What Have Musicians Learned From Lockdown?

What Have Musicians Learned From Lockdown?

© Kazuo ota on Unsplash

Most of us have had to live in lockdown or under various restrictions due to the coronavirus pandemic for over a year now. It has been a particularly difficult time for musicians, in an already precarious profession, and the knock-on effect of restrictions leading to the shut down for months on end of concert venues and opera houses, rehearsal spaces and other workplaces, has really highlighted the fragility of the musician’s life and how woefully unprepared the industry was to adapt to the challenges of a global pandemic.

The lockdown has offered plenty of time – perhaps too much time – to reflect, and for many of us it has led to a reappraisal of how we work and what our priorities might be. I spoke to a number of musician friends and colleagues in the process of researching this article: it was heartening to find that many have been able to find positives amidst the difficulties, but equally nearly everyone has faced challenges, often financial, over the past year. But what my conversations with musicians have revealed is that most are resilient, adaptable and resourceful, utilising skills developed through their training, a strong work ethic and a willingness to support one another.

Laura Mvula: Sing to the Moon (Chapel Choir of Pembroke College, Cambridge; Anna Lapwood, cond.)

The Golden Hall of the Musikverein Wien

The Golden Hall of the Musikverein Wien © Jonathan on Unsplash

One of the hardest aspects of lockdown has been the lack of face-to-face contact with colleagues. Music is a collaborative, ensemble activity and in addition to rehearsing and playing, discussions and conversations with others are an important and stimulating part of the process of creating music. Something is lost when such conversations take place via a computer screen. Alongside this, regular interactions with musician colleagues allow ideas to flow and offer an important support network as well. Amateur musicians feel this too, with the suspension of orchestras, choirs, piano clubs and courses. Such interactions will feel even more significant when we are able to meet, rehearse and perform face-to-face again.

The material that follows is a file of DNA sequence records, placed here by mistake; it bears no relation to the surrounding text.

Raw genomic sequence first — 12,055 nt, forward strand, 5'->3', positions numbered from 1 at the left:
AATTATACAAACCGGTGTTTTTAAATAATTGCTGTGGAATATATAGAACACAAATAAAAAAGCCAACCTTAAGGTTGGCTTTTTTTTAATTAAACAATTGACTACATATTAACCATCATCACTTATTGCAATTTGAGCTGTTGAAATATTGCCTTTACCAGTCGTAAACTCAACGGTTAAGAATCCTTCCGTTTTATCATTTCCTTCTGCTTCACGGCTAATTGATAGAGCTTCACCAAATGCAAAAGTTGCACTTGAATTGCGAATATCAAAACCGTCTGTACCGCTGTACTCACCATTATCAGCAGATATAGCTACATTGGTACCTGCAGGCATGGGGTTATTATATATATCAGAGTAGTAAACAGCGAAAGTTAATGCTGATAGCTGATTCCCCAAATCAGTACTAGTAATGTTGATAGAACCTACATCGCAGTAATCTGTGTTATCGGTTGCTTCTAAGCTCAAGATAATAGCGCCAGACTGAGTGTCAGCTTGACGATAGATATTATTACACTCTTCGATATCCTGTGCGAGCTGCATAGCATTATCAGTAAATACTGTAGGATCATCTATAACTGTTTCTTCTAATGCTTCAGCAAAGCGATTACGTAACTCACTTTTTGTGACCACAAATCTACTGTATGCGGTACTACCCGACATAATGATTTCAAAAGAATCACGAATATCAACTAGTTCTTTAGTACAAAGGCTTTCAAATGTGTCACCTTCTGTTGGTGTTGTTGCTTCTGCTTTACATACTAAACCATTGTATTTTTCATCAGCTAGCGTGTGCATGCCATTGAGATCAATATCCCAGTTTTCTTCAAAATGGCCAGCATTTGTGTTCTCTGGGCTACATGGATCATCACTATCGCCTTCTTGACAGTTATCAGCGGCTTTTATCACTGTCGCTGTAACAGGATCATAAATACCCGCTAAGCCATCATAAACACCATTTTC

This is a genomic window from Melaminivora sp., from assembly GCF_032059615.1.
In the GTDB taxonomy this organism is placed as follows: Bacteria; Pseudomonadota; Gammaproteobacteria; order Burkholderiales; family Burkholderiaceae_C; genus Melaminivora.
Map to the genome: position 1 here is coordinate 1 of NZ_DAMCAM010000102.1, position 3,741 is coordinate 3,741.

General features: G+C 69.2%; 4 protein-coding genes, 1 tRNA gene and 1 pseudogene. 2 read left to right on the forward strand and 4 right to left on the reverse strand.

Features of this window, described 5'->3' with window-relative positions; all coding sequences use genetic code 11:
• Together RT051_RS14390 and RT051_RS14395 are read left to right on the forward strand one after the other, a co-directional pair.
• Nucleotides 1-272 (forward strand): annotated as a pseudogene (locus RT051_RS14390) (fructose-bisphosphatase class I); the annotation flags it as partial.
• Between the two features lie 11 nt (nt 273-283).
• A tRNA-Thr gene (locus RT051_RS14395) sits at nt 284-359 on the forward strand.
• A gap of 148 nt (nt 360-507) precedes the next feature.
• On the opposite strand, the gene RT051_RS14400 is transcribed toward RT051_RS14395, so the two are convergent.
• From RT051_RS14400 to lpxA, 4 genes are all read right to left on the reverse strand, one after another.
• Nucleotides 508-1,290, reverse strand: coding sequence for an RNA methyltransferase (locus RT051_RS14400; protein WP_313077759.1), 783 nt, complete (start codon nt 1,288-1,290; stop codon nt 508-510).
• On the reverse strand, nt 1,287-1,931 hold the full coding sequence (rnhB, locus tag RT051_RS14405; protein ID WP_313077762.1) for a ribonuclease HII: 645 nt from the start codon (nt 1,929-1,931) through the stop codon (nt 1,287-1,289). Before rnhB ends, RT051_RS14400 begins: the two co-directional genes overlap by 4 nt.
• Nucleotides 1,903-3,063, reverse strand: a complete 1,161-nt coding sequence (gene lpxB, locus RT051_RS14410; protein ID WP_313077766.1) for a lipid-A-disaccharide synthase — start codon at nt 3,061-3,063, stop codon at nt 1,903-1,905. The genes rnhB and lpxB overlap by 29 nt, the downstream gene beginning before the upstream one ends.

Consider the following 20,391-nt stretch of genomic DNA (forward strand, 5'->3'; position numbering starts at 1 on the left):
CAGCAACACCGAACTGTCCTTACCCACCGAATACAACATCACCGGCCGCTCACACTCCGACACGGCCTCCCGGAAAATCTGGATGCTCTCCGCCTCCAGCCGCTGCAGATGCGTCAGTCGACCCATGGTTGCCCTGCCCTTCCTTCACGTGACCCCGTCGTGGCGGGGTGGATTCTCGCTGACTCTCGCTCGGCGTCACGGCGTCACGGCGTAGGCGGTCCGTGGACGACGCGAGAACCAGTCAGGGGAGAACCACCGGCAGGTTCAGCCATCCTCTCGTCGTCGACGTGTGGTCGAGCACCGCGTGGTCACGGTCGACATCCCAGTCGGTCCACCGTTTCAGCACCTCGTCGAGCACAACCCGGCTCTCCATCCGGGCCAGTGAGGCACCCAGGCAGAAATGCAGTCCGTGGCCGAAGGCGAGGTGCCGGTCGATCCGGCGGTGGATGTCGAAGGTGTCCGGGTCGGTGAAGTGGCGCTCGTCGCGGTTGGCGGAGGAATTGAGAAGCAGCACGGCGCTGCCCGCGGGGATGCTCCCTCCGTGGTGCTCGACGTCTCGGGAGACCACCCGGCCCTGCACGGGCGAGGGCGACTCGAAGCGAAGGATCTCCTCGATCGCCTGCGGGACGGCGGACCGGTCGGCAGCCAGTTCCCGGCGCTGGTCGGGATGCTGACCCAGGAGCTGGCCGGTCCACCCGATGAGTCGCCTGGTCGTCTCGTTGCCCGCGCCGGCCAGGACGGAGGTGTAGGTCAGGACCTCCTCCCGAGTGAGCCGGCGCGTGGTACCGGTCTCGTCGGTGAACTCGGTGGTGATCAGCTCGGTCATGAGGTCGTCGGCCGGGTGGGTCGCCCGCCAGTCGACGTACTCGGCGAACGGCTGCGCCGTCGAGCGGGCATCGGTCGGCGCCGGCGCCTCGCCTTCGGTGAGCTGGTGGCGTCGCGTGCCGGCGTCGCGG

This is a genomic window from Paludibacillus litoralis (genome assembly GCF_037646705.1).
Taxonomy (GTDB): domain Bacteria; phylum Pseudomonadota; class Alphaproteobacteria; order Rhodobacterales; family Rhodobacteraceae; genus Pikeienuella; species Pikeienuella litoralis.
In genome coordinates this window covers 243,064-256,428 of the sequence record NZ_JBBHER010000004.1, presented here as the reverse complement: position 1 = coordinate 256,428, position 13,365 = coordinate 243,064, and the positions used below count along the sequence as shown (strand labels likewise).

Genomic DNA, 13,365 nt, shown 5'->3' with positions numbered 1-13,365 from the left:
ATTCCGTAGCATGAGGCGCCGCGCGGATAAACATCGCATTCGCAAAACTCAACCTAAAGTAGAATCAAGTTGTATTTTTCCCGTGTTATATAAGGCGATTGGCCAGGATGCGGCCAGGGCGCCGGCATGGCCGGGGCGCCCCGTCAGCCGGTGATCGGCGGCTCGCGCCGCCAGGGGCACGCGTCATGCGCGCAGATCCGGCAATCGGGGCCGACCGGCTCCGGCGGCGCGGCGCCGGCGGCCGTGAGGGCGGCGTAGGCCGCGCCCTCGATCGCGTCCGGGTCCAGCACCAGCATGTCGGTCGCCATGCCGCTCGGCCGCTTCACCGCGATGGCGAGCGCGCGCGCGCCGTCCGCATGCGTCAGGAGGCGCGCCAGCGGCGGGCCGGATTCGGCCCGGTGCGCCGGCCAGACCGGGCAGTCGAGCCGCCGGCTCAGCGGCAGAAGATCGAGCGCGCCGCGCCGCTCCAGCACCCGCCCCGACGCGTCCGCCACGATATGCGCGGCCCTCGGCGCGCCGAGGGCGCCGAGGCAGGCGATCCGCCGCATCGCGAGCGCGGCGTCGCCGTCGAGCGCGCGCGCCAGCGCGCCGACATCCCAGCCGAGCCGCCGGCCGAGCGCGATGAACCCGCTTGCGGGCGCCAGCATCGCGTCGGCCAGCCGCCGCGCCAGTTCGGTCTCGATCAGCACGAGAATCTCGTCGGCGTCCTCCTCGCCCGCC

In terms of managing the day-to-day “sameness” of lockdown, many musicians cited the importance of having a daily routine. The loss of concert bookings has meant not only the loss of income but also the motivation to practice regularly, but equally this has offered more time to explore new repertoire or refresh previously-learnt music. And with all this extra time on their hands, many musicians have allowed themselves a much-needed break from the rigours of daily practicing, rehearsing, travelling and performing. In short, some have given themselves the luxury of a rest.

Those musicians who also teach have perhaps fared better, as teaching at least offers regular income, but many have had to adapt very quickly to online teaching and learning how to use new technology in order to continue to work. This has added to their skill set and allows them to be more flexible in their approach to teaching: when face-to-face teaching is not possible, they can at least continue to offer online teaching. Many have also reported that students seem more motivated and relaxed when playing at home on their own instruments.

For those for whom performing is their life-blood, their identity and their main source of income, the loss of public performances has been particularly difficult. While many musicians have been quick to adapt to livestreaming or outdoor concerts (weather permitting), almost everyone I spoke to profoundly misses the experience of live performance. Livestream offers a different way of giving concerts and has led to an increase in people engaging with classical music, but what all the musicians I spoke to agree on is that no technology can ever truly replace the experience of live music – as a performer and listener.

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